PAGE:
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Liz - curator
Name: Liz
PhD discipline: English Literature
Area(s) of work: Heritage
Year of graduation: 2004
Date of Interview: 30/06/2008

Now Playing: Liz - curator
Liz gives an insight into her current role as a Curator within a commercial environment. She describes her day to day activities and responsibilities and her working environment.

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Can you tell me what your current position is? 

I'm now a curator in a commercial environment though not in a traditional heritage site and I look after the substantial library that's been collected gradually over the last one hundred and twenty odd years and a large collection of silver.

How long have you been working in your current position and in the organisation?

For nearly three years now.

And can you tell me in some detail what your job involves?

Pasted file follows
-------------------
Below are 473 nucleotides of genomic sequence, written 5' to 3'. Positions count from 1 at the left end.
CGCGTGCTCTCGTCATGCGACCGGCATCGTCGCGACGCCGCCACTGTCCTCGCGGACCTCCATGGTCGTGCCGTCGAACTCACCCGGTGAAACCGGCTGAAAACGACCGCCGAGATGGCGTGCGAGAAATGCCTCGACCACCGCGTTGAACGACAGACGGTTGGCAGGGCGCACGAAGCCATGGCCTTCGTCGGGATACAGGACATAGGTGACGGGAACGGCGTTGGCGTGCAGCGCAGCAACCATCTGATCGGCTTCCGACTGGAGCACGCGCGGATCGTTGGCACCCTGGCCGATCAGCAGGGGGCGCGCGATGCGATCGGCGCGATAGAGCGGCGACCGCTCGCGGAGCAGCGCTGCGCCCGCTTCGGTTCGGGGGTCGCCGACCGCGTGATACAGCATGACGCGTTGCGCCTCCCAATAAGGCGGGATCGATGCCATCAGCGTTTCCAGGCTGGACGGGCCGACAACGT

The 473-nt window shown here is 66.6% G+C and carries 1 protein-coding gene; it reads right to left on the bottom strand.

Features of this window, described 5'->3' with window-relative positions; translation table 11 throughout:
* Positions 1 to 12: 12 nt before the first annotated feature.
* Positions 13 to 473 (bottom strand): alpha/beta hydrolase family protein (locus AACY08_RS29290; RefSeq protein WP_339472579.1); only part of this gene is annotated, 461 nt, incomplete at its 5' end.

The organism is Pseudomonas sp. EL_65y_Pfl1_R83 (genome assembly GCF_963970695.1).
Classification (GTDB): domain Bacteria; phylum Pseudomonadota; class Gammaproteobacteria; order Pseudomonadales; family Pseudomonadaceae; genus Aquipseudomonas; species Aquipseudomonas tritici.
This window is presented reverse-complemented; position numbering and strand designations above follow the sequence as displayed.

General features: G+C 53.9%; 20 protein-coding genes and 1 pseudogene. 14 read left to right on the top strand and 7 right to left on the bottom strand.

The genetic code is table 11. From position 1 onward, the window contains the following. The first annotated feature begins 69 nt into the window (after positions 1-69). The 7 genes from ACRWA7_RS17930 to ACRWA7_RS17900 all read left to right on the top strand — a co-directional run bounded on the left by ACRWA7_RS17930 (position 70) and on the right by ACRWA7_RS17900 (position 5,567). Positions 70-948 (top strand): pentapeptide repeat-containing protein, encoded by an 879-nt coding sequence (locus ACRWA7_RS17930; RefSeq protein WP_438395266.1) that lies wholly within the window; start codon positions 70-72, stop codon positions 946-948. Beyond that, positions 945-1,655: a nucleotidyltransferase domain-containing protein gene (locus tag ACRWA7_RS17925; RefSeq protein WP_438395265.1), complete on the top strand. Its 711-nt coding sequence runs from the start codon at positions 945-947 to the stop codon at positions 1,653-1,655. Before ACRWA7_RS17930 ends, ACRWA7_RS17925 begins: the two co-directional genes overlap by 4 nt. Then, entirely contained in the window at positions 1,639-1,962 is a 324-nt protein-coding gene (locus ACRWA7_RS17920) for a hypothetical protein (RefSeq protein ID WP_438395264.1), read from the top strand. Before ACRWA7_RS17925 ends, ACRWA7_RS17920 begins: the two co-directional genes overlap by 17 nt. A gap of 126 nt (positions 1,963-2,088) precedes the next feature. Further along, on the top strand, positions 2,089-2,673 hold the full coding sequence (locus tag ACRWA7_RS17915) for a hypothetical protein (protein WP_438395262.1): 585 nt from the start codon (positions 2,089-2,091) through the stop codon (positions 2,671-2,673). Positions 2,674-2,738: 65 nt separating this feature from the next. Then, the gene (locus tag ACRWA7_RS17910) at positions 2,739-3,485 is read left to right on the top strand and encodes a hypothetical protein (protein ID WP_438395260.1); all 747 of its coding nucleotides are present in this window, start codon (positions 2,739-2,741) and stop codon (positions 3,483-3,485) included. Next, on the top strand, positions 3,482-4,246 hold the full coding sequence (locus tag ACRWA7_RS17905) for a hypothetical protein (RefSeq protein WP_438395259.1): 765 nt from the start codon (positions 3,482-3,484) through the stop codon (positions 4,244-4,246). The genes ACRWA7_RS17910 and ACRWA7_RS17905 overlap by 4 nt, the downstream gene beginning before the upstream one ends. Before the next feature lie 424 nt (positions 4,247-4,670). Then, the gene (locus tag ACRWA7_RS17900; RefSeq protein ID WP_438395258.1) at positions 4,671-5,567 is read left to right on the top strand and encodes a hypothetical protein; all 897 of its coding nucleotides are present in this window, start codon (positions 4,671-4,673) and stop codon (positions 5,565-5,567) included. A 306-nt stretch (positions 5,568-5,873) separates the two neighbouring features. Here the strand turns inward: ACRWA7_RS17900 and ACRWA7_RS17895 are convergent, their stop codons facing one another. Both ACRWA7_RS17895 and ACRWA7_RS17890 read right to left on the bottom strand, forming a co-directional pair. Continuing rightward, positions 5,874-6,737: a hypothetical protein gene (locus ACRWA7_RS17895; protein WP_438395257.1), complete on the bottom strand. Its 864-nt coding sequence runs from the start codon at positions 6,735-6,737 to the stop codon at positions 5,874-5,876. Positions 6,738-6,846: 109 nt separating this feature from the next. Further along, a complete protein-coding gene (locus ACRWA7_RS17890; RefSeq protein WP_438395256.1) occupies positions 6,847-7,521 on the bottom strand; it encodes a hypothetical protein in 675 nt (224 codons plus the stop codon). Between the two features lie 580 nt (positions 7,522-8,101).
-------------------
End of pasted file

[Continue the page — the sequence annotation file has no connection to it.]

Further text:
In terms of looking after the library and the collection, obviously conservation and care of the collections is quite a substantial part of my role. I also have to think about issues of access to the collections so in terms of the library that might involve a member of the public or someone who is conducting research who's found out that we've got books on a certain area that interests them might contact me and I'll have to facilitate their use of the library and supervise them if they're working with historic volumes especially if they're working in our archive. We've got a large archive built up of a substantial amount of documentation from the last, over two hundred years and of course those are one off documents so readers working with those need to be supervised quite closely. Of course I use the library myself when I'm doing research. I also have to think about access to the collections, so that involves the working at the coal face of heritage in terms of doing talks and giving guided tours to visitors. I do that here but I also go out and do that by outreach. I also do quite a bit of work with schools because there's both the scientific and an artistic aspect to my job. It's quite good to get involved with schools because it's either, art teachers can make use of what I do and it can be useful to their students or the scientific side is also very useful to schools. I've built up quite a substantial educational program while I've been here and because it's a commercial working environment I have to do a large part of my school work with schools by outreach. Because of health and safety issues and insurance issues we can't have large groups of schools here, as you would if you were working in a dedicated heritage site. The organisation was founded in the late eighteenth century and the person who was responsible for our founding is quite celebrated in the area where we are and in the region. I've been involved with local heritage sites, the museum in the town centre, working on a project for the bicentenary of this man's death. I've also been working with an AHRC funded project that was about collaborative workshops, where our education institution people (whether it be lecturers or research fellows or whatever) worked with the heritage and museum practitioners to investigate the problems of research in the various aspects of this man's life; and then to see, how, when it comes to next year, we can best translate that into the best interpretation that we possibly can for the large exhibition that's planned. Then we have to communicate that to as wide an audience as possible, so there's all that aspect to my role. I also do things like write for our news letter, which is quite fun after you've done a PhD because it means you can write in ordinary language because you want to communicate with ordinary people. That's quite good; I do that once a quarter. I will also do things like take our commercial customers around the collections because we feel quite strongly here that our integrity as a business is underpinned quite substantially by the two hundred and fifty odd years of history that we have so I do get to have contact with our commercial customers which is quite good and I think that's enough for just four days a week.